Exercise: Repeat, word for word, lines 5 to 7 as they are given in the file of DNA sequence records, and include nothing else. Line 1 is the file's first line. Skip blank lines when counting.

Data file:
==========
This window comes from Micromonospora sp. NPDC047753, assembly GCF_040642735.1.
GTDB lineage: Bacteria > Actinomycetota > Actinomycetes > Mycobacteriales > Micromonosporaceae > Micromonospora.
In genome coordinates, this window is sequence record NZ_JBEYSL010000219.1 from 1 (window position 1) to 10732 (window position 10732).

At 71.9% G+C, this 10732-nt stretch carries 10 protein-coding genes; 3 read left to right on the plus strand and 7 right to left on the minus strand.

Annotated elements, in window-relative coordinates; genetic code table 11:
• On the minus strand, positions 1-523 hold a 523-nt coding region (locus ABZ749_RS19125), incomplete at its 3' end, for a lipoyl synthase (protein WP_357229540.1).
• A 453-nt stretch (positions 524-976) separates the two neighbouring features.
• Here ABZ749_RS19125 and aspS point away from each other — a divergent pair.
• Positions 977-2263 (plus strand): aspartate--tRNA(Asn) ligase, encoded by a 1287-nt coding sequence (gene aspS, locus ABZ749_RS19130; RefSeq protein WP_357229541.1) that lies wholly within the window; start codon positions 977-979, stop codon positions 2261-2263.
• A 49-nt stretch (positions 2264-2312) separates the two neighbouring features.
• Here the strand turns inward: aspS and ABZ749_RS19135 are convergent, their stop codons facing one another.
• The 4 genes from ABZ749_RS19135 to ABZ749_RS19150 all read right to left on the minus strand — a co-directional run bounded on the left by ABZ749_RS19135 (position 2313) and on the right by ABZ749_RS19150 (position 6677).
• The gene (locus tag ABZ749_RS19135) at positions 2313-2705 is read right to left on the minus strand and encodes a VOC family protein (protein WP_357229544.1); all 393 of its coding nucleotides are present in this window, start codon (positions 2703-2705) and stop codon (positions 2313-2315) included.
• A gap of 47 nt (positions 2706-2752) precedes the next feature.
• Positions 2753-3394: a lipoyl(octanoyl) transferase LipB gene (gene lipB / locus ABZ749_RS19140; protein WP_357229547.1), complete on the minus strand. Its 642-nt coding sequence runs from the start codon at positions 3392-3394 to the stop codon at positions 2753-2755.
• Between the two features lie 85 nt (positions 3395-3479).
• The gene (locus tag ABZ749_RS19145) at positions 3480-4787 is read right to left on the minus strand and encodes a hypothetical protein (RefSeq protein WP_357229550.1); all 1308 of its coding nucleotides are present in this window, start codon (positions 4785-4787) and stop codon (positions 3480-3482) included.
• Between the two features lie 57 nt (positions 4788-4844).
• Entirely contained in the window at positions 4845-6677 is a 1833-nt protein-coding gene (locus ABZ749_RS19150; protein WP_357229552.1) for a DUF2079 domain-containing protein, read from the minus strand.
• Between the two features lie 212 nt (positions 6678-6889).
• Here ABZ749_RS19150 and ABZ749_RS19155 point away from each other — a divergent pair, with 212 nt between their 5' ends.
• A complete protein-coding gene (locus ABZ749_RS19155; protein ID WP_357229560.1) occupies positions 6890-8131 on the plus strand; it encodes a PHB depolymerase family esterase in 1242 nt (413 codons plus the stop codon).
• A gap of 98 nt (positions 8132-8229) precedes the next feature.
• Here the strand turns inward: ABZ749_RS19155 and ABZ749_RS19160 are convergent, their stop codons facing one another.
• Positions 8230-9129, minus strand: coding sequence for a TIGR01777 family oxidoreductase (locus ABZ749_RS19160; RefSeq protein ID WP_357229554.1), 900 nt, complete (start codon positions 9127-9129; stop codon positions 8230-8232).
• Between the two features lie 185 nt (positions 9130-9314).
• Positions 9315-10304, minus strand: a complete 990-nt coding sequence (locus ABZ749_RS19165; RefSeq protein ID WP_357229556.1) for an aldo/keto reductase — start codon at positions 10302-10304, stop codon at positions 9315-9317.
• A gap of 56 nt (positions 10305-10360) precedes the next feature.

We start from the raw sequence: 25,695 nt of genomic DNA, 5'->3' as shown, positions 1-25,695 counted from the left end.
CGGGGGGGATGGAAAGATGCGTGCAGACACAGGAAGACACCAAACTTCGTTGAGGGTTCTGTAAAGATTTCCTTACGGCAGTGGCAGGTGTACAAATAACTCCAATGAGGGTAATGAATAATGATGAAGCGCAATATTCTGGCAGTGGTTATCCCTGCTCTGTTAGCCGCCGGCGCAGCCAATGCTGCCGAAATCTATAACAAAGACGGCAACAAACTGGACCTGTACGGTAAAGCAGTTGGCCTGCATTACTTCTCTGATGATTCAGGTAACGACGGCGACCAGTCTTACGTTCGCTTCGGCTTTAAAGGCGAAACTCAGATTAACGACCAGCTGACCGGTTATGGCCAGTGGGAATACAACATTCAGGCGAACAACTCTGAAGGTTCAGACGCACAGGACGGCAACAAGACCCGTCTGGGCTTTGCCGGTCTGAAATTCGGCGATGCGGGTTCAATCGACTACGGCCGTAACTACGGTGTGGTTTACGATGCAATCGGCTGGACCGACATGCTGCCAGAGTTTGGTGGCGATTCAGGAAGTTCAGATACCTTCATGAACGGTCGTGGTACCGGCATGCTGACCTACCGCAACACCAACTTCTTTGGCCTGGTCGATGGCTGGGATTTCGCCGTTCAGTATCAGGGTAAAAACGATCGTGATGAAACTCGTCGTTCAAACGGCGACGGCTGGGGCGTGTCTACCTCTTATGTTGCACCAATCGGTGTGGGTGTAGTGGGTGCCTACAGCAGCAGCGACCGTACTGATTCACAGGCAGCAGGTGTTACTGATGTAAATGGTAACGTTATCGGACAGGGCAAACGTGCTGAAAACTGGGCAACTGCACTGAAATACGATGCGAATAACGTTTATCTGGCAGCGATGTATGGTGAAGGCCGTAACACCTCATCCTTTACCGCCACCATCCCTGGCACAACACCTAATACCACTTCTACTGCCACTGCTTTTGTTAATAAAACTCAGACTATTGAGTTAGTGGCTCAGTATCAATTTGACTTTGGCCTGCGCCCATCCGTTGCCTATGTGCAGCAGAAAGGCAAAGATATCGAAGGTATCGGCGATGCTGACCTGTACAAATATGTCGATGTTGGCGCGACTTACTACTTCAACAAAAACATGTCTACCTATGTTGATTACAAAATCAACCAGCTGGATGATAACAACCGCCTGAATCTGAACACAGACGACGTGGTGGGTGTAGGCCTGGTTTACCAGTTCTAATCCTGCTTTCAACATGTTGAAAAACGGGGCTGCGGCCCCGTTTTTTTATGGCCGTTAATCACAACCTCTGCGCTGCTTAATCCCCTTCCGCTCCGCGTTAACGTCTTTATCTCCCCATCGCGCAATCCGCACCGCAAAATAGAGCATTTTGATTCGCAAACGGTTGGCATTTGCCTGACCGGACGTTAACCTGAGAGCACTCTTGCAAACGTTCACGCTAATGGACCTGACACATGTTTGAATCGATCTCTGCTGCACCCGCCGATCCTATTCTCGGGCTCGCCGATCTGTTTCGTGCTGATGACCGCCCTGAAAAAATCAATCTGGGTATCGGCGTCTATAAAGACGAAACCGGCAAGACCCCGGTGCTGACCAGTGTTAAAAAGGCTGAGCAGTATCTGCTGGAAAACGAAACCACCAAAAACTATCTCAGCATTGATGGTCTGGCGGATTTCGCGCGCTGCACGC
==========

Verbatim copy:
Annotated elements, in window-relative coordinates; genetic code table 11:
• On the minus strand, positions 1-523 hold a 523-nt coding region (locus ABZ749_RS19125), incomplete at its 3' end, for a lipoyl synthase (protein WP_357229540.1).
• A 453-nt stretch (positions 524-976) separates the two neighbouring features.